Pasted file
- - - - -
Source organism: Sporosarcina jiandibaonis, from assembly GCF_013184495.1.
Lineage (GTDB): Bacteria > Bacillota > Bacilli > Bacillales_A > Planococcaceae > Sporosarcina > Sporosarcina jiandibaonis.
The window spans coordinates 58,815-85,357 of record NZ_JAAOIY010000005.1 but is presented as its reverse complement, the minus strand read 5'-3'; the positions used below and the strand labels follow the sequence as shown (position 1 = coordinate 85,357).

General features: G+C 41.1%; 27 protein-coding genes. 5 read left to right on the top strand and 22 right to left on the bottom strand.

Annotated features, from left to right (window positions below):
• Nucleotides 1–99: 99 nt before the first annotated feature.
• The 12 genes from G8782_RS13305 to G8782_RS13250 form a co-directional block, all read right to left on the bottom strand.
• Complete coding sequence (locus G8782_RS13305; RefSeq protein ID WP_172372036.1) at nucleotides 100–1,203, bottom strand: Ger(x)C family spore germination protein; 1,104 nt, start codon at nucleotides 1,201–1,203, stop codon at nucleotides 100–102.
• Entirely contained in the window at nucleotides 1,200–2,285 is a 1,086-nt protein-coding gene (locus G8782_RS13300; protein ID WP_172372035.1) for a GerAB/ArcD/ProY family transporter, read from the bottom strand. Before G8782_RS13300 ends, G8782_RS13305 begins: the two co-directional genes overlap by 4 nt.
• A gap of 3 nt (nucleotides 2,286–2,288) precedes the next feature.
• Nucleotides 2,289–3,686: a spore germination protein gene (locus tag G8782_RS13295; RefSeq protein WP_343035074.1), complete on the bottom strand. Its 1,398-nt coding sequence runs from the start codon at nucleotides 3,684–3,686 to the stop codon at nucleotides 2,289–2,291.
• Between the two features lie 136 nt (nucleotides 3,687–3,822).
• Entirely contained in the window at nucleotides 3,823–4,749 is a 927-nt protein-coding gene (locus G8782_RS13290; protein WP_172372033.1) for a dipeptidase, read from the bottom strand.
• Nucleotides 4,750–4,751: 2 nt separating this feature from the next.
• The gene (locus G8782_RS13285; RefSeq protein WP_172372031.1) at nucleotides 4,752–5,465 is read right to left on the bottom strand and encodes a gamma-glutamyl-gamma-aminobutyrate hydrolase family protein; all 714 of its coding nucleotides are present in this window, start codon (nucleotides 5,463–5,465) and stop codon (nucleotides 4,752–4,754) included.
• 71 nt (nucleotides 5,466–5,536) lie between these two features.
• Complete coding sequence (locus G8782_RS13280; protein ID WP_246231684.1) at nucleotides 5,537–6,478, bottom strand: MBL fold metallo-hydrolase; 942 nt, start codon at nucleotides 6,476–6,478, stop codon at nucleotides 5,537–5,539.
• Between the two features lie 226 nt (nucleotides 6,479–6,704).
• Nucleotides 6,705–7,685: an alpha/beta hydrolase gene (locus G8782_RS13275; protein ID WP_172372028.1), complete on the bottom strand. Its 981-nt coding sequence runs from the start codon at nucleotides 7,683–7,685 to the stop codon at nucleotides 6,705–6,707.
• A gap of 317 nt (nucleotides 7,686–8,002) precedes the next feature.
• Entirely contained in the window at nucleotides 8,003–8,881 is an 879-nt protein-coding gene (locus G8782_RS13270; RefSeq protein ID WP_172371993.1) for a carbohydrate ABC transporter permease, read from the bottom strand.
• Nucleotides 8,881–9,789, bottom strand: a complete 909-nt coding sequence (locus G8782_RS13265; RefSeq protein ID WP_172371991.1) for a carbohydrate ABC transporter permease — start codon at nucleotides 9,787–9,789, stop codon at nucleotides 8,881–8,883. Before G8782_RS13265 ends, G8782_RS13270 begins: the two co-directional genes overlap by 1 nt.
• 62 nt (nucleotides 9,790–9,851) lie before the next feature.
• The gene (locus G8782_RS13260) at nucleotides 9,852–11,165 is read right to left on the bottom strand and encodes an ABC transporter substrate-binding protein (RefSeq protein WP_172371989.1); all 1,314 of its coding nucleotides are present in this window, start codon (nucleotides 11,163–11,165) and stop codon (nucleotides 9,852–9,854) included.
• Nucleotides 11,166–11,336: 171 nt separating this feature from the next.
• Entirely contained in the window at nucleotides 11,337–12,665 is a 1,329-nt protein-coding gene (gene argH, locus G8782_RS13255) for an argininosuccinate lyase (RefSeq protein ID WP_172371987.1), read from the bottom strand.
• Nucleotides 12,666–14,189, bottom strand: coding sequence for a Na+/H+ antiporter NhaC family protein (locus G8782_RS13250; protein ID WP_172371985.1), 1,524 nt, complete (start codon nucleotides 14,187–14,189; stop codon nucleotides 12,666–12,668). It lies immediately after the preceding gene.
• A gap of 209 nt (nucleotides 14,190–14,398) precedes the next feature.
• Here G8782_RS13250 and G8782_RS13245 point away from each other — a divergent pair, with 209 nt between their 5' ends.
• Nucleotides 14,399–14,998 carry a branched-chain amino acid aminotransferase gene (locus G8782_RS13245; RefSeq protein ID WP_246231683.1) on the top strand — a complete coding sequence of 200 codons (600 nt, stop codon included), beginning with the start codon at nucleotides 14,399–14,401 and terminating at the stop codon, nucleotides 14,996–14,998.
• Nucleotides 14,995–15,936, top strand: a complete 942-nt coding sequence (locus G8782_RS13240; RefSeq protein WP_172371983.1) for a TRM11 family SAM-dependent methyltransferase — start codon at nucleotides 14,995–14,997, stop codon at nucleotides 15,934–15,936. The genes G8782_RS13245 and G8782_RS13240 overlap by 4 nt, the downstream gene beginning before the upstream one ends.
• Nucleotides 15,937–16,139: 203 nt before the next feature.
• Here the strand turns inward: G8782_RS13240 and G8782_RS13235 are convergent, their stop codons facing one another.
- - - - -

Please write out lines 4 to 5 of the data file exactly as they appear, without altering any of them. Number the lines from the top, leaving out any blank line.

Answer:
General features: G+C 41.1%; 27 protein-coding genes. 5 read left to right on the top strand and 22 right to left on the bottom strand.

Annotated features, from left to right (window positions below):